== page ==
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Hundreds still missing in Laos dam disaster

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A screen grab showing an aerial view of the flooded plains in Attapeu province after a dam collapsed the day before.

Attapeu, Laos

RESCUERS recovered 19 bodies and hundreds remain missing after a dam collapse swamped several villages in southern Laos, as survivors on Wednesday questioned why they got little warning of the deluge.

Two South Korean contractors said they reported damage a day before parts of the Xe-Namnoy dam gave way on Monday and unleashed a wall of water.

A Thai consular official, Chana Miencharoen, at the scene of the relief effort in Attepeu province told AFP 19 bodies had been recovered.

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"Seventeen others are injured and in hospital," he said, adding roof-level floodwater was hampering rescue efforts.

In an update on Wednesday afternoon state-run Laos News Agency said hundreds of people remained unaccounted for, with at least 50 missing from the village of Ban Mai alone.

Footage on Laos television showed people huddled on roofs awaiting rescue as muddy water swirled menacingly just below them.

Questions began to emerge over the collapse, with some of the displaced saying they were warned to evacuate homes only hours before disaster struck. "It happened quickly, we had little time to prepare ourselves," Joo Hinla, 68, from one of the worst-hit villages of Ban Hin Lath, said from a warehouse crammed with over 700 displaced people in a neighbouring province.

Hundreds of other displaced people, including women, children and the elderly, sat on the floor nearby surrounded by plastic bags crammed with meagre belongings.

Laos, poor but blessed with abundant natural resources, aims to become the "Battery of Asia" allowing dozens of foreign-funded dam projects across its network of rivers.

But fears over the environmental impact of the projects, which export most of their electricity to neighbouring Thailand and China, go virtually unvoiced inside the tightly controlled communist country.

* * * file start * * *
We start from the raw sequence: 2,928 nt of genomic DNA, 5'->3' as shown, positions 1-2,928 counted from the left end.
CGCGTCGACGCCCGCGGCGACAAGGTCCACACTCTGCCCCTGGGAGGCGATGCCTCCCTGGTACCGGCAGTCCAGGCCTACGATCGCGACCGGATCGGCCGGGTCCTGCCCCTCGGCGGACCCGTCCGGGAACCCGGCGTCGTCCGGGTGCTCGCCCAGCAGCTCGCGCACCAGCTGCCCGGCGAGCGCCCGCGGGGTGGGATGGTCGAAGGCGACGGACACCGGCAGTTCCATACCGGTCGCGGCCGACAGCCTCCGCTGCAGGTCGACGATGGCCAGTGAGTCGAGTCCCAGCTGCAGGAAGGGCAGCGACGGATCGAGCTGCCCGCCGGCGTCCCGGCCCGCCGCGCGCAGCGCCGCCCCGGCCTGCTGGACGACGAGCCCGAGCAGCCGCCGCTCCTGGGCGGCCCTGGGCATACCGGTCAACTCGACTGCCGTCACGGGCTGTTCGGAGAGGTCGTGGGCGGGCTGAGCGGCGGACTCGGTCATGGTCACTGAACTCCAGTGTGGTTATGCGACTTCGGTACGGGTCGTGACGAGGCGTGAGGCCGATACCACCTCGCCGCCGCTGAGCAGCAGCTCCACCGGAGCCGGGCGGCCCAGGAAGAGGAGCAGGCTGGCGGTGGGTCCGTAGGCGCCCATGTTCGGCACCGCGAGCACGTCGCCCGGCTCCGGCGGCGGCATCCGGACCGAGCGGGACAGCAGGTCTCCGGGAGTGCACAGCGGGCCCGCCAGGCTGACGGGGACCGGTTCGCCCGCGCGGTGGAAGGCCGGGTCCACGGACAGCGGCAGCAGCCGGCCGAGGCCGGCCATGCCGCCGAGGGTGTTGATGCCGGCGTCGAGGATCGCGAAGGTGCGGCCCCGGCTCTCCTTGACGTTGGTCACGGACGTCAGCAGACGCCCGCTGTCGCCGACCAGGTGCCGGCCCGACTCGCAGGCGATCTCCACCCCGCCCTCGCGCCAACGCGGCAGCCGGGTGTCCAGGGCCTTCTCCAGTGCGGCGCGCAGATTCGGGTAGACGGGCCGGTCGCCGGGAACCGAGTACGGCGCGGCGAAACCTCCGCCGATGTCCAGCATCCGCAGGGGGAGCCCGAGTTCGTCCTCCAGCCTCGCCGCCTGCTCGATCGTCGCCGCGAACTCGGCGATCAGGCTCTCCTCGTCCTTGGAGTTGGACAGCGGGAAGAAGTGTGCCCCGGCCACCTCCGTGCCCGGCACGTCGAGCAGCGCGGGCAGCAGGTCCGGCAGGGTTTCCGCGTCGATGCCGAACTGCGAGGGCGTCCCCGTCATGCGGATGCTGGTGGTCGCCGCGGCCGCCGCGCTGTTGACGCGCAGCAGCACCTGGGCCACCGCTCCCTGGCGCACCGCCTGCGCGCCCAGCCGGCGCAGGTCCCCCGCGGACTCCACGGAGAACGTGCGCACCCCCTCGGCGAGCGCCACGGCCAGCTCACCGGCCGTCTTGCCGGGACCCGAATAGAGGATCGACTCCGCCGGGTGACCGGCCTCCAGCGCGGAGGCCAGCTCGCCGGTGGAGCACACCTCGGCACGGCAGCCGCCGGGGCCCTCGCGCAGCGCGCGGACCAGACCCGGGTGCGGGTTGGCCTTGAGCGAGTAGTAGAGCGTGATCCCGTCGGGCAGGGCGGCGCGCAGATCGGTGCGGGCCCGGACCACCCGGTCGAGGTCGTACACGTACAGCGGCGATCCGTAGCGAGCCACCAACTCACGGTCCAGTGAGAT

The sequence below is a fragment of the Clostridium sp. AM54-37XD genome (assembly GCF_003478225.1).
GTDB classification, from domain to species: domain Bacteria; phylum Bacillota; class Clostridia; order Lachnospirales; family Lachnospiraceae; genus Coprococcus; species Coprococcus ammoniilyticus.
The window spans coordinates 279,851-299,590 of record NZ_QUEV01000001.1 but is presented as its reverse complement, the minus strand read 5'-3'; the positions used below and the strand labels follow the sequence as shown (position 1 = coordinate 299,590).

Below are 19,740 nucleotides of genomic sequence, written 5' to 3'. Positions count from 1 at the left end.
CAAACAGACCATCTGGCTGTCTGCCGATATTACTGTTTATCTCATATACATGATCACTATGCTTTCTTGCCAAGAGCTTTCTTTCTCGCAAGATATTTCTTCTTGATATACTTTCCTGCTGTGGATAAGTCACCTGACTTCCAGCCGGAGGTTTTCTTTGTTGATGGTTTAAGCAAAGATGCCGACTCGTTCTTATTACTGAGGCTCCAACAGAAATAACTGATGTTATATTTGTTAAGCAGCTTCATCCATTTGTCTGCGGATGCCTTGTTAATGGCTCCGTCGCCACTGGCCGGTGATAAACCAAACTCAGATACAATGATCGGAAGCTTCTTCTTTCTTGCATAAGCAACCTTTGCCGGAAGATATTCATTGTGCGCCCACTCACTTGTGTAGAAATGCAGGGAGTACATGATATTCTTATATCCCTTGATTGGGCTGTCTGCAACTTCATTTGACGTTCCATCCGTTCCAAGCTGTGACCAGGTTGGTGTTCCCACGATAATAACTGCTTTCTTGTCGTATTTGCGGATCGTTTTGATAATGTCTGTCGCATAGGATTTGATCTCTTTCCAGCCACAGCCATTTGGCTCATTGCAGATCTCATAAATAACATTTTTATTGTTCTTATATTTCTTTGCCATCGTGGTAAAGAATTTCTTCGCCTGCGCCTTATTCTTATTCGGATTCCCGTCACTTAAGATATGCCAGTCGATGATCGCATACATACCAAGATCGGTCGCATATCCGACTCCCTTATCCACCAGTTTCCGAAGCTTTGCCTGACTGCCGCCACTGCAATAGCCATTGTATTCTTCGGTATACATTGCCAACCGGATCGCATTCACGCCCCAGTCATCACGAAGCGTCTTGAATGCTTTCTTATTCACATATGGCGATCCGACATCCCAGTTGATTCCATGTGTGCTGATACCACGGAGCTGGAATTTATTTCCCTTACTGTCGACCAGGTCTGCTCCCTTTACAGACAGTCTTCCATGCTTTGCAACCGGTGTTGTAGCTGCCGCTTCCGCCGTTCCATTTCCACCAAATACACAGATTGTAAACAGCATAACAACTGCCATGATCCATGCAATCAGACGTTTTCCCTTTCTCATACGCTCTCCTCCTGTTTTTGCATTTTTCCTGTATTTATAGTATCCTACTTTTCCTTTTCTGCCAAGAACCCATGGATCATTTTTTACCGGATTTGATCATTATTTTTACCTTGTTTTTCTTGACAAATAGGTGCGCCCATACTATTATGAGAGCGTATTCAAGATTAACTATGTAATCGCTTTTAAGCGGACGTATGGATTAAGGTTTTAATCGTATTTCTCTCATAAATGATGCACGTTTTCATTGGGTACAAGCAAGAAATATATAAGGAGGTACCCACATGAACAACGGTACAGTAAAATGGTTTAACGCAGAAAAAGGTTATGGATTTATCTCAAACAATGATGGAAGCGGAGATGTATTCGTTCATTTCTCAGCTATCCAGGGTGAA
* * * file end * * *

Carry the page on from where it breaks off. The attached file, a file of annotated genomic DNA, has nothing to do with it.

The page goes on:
Villagers across the country have been moved, some several times, to make way for dams whose benefits are mainly enjoyed outside of the country, campaigners say. Once complete, around 90 per cent of the electricity generated by the Xe-Namnoy dam was destined for Thailand.

The remote flooded area is only accessible by helicopter and flat-bottomed boats, with roads badly damaged or completely washed away.

Rescue officials in neighbouring Thailand were reportedly stuck at the border because Laotians were sluggish in allowing access to the country.

South Korea was sending a relief team to the area, President Moon Jae In's spokesman said on Wednesday in Seoul. "Although we are still determining the cause of the dam accident, our government must actively take part in on-site relief efforts without delay as our companies were involved in the construction of the dam," Mr Moon was quoted as saying.

Two South Korean companies involved in the US$1.2 billion project said damage was reported a day before the dam collapsed following heavy monsoon rain.

SK Engineering & Construction said it discovered that the upper part of the structure had washed away at around 9pm on Sunday. "We immediately alerted the authorities and began evacuating villagers downstream," it said in a statement.

Repair work was hampered by rain which had damaged roads, it said, and early on Monday water was discharged from the Xe-Namnoy dam - one of the two main dams in the project - to try to relieve pressure on the auxiliary structure.

The government was warned about further damage to the dam at around noon, prompting an official evacuation order for villagers downstream, and the structure collapsed a few hours later, it said.

The 410 megawatt capacity plant was supposed to start commercial operations by 2019. The project consists of a series of dams over the Houay Makchanh, the Xe-Namnoy and the Xe-Pian rivers. AFP